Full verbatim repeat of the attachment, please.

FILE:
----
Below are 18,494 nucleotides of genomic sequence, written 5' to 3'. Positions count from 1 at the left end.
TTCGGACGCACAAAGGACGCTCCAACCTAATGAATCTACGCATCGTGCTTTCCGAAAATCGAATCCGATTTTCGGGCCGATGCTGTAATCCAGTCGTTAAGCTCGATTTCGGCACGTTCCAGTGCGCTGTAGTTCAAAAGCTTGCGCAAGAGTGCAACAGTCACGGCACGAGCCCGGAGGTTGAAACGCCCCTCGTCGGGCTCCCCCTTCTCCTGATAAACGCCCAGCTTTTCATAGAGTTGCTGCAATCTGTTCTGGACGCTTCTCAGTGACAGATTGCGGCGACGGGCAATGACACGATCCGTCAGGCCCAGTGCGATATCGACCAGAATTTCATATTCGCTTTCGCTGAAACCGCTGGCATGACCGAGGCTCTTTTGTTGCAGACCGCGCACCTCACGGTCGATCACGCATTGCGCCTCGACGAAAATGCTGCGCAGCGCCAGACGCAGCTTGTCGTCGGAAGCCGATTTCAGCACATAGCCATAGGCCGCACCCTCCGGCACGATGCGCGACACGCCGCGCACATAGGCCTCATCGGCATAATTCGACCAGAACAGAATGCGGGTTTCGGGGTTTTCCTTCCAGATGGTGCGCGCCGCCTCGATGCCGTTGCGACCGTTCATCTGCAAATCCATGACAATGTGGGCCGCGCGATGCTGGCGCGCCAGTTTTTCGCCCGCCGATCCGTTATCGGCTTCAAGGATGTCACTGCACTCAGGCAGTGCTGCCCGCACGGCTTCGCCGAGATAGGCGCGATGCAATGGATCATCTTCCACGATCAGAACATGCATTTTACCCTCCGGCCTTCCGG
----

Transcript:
Below are 18,494 nucleotides of genomic sequence, written 5' to 3'. Positions count from 1 at the left end.
TTCGGACGCACAAAGGACGCTCCAACCTAATGAATCTACGCATCGTGCTTTCCGAAAATCGAATCCGATTTTCGGGCCGATGCTGTAATCCAGTCGTTAAGCTCGATTTCGGCACGTTCCAGTGCGCTGTAGTTCAAAAGCTTGCGCAAGAGTGCAACAGTCACGGCACGAGCCCGGAGGTTGAAACGCCCCTCGTCGGGCTCCCCCTTCTCCTGATAAACGCCCAGCTTTTCATAGAGTTGCTGCAATCTGTTCTGGACGCTTCTCAGTGACAGATTGCGGCGACGGGCAATGACACGATCCGTCAGGCCCAGTGCGATATCGACCAGAATTTCATATTCGCTTTCGCTGAAACCGCTGGCATGACCGAGGCTCTTTTGTTGCAGACCGCGCACCTCACGGTCGATCACGCATTGCGCCTCGACGAAAATGCTGCGCAGCGCCAGACGCAGCTTGTCGTCGGAAGCCGATTTCAGCACATAGCCATAGGCCGCACCCTCCGGCACGATGCGCGACACGCCGCGCACATAGGCCTCATCGGCATAATTCGACCAGAACAGAATGCGGGTTTCGGGGTTTTCCTTCCAGATGGTGCGCGCCGCCTCGATGCCGTTGCGACCGTTCATCTGCAAATCCATGACAATGTGGGCCGCGCGATGCTGGCGCGCCAGTTTTTCGCCCGCCGATCCGTTATCGGCTTCAAGGATGTCACTGCACTCAGGCAGTGCTGCCCGCACGGCTTCGCCGAGATAGGCGCGATGCAATGGATCATCTTCCACGATCAGAACATGCATTTTACCCTCCGGCCTTCCGG